Feedback from students indicated that the discussion allowed them to better understand the reading and appreciate its insight. Unfortunately, however, due to constraints set by my travel, I was unable to read and grade the work before soliciting feedback. So I was not able to provide an immediate, meaningful debriefing session.
Overall, I was encouraged by this initial experience. I see five immediate steps that I should take to make the discussions universally more productive in future sessions:
I should devote some class time to going over the instructions and the rubric.
Since some students also indicated that there were unexpected challenges associated with communicating in a chat, I should develop a set of best practices for productive, inclusive and meaningful dialogue in Google Hangouts. At the top of this list will be advice to either write in short statements rather than long paragraphs, given the asynchronous nature of typing responses, or to let group members know when a long response is coming so that the discussion doesn’t pivot while someone is typing.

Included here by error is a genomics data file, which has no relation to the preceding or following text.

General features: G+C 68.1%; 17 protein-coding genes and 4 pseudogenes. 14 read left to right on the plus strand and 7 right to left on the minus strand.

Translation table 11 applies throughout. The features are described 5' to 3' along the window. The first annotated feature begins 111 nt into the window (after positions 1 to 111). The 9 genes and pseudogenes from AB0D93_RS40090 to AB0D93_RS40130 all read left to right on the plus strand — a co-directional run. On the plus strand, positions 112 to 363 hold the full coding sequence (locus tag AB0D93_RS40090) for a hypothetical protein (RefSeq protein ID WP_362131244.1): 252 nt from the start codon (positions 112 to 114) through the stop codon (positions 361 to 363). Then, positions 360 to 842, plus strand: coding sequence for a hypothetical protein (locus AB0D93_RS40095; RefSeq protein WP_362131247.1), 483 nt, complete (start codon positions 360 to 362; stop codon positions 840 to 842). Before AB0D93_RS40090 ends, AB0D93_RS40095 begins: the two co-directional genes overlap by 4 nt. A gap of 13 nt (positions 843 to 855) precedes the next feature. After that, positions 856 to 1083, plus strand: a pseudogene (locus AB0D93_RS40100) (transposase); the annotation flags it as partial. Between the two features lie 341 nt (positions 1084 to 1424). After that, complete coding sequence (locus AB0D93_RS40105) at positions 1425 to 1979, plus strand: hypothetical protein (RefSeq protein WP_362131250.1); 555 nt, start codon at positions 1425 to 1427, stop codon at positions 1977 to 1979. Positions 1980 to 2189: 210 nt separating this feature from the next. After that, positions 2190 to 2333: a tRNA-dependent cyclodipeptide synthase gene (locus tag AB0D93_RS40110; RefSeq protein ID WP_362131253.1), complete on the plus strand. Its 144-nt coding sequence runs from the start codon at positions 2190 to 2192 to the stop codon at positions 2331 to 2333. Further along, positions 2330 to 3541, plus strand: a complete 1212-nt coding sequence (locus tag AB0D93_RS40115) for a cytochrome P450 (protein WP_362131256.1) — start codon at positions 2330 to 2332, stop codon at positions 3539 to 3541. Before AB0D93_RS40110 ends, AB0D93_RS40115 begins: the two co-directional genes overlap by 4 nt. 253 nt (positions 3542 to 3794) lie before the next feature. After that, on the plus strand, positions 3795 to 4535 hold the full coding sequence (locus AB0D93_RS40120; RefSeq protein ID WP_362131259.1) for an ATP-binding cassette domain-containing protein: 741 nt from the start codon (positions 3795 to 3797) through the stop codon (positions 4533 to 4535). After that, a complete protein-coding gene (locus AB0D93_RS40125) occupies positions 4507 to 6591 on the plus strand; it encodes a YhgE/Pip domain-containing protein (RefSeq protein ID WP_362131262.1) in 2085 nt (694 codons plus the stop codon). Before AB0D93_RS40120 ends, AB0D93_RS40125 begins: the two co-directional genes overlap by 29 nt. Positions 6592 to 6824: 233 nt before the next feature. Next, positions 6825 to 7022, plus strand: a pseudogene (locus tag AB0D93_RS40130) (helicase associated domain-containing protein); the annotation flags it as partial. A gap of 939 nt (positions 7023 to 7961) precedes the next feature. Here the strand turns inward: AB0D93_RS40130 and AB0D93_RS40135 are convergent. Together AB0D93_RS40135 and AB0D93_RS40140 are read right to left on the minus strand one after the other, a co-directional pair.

While I was unable to be present during this class, in the future I will drop in on chats as they occur in real time to provide feedback, clear up misunderstandings, or highlight questions that may not have been adequately addressed.
I should grade discussions immediately, and start the next class with a debrief to reinforce the main ideas and clear up common areas of misunderstanding.
I should develop a more formal method of assessment.
I knew that learning-by-doing would be essential with this assignment, so I am pleased by the outcome of this initial attempt and hopeful that I can work out the kinks as I refine the assignment going forward.
In this blog post, I want to offer up a few key reasons to consider using Wikipedia in your class: